SAS faces an additional bill of several billion kroner as a result of increased fuel costs. On average, ticket prices should go up by at least ten percent, according to analysts.
The rapid rise in oil prices has led to a significant increase in fuel costs for aviation.
Analyst Jacob Pedersen at Sydbank estimates that increased fuel costs this year will give SAS an additional cost of NOK 2.8-3.3 billion.
It is based on the fact that in the 2021/22 fiscal year, the airline’s activity level will be 70-80 percent of the normal range.
With this level of activity, current fuel costs are driving up the year-on-year SAS fuel bill from around SEK five billion to around SEK 8-8.5 billion, the analyst wrote in an update Tuesday.
He adds that more fuel-efficient aircraft in a large portion of the fleet will mitigate the negative impact in the coming years.
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Pedersen notes that increased expenses have put additional pressure on SAS profits.
– If SAS wants to avoid a significant loss of billions, the company will have to raise ticket prices sooner rather than later, the analyst writes.
He estimates it would require an average ticket price increase of around SEK 150, roughly SEK 143, if SAS was able to cover the fuel surcharge since the annual accounts were submitted on November 30 last year. This corresponds to a price increase of more than ten percent.
Any increases in ticket prices will of course vary depending on the destination. But for now, there doesn’t appear to be a specific fuel surcharge in the pipeline. That could happen quickly, Pedersen says, if competitors start introducing similar measures.
SAS did not indicate such an addition. E24 recently reported that Norwegian Air does not have this on the tray;
– Ticket prices are always controlled according to supply and demand, but high fuel prices are a challenge for all airlines. We haven’t decided on fuel supplements yet, communications director Espen Toman says in Norwegian.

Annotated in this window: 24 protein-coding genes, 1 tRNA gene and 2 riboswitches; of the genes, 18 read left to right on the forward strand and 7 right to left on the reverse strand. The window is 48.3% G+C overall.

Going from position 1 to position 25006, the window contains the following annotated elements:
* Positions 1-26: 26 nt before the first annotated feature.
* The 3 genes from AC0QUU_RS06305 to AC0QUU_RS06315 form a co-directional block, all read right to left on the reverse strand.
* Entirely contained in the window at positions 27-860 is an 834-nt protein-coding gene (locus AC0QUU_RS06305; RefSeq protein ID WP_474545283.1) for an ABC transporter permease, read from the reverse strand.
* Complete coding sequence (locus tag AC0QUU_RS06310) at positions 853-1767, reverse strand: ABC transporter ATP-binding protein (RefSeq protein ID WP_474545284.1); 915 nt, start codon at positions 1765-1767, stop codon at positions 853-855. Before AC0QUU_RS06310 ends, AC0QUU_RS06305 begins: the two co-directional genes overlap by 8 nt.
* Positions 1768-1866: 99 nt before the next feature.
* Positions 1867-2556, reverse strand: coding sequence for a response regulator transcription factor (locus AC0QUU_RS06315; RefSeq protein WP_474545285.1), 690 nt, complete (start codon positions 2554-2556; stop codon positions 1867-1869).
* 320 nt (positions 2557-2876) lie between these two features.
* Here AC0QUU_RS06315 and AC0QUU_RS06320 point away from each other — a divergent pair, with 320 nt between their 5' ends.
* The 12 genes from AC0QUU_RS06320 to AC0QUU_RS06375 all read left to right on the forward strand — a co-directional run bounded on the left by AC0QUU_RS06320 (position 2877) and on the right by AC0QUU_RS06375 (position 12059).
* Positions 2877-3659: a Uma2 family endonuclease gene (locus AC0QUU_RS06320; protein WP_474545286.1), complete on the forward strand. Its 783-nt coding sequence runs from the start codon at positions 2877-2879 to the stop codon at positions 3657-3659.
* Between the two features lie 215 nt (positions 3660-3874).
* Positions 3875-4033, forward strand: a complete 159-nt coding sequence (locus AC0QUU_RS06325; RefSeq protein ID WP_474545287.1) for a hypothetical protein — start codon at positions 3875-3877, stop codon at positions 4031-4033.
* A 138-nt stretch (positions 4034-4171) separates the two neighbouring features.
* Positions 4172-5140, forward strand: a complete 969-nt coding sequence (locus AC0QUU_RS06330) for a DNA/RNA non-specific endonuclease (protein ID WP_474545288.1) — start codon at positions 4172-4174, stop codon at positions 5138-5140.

Airlines typically secure 40-60 percent of their current fuel needs within twelve months (see fact box).
During the pandemic, and even today, neither SAS nor Norwegian or Flyr have secured their time, so airlines pay the current daily rate, or “pumping price,” if you will.
This is in contrast to companies like Ryanair and EasyJet, which have secured for twelve months the need for levels well below current prices for jet fuel. Widerøe has also insured itself at much lower levels than it is today.
Pedersen believes that the fact that competitors have lower fuel costs limits SAS’s ability to raise prices. On the other hand, SAS customers are not as price sensitive as low-cost airline passengers.
Overall, we don’t expect SAS to be able to pass the full incremental cost to customers, so it already appears that SAS’s deficit this year will be somewhat larger than the SEK 2.8 billion we identified on February 22 as an extension of the company’s first quarter report, the analyst writes.
SAS lost 2.6 billion SEK before tax in the first quarter of 2021/22, which runs for SAS from November to January.
This helped increase the company’s interest-bearing debt to SEK 35.4 billion. At the same time, SAS began drawing on previously unused credit facilities totaling SEK 3 billion.
Regarding the company’s quarterly presentation, SAS announced strong measures to strengthen the balance sheet.
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Through “SAS Forward”, the airline will, among other things, cut SEK 7.5 billion in annual costs. In parallel, SAS will raise an unknown amount of money and convert the debt into shares on a trial basis.
SAS will hold its annual general meeting on Thursday 17 March, without any special tension associated with it agenda. The company had announced that it will update the market on “SAS Forward” next April.
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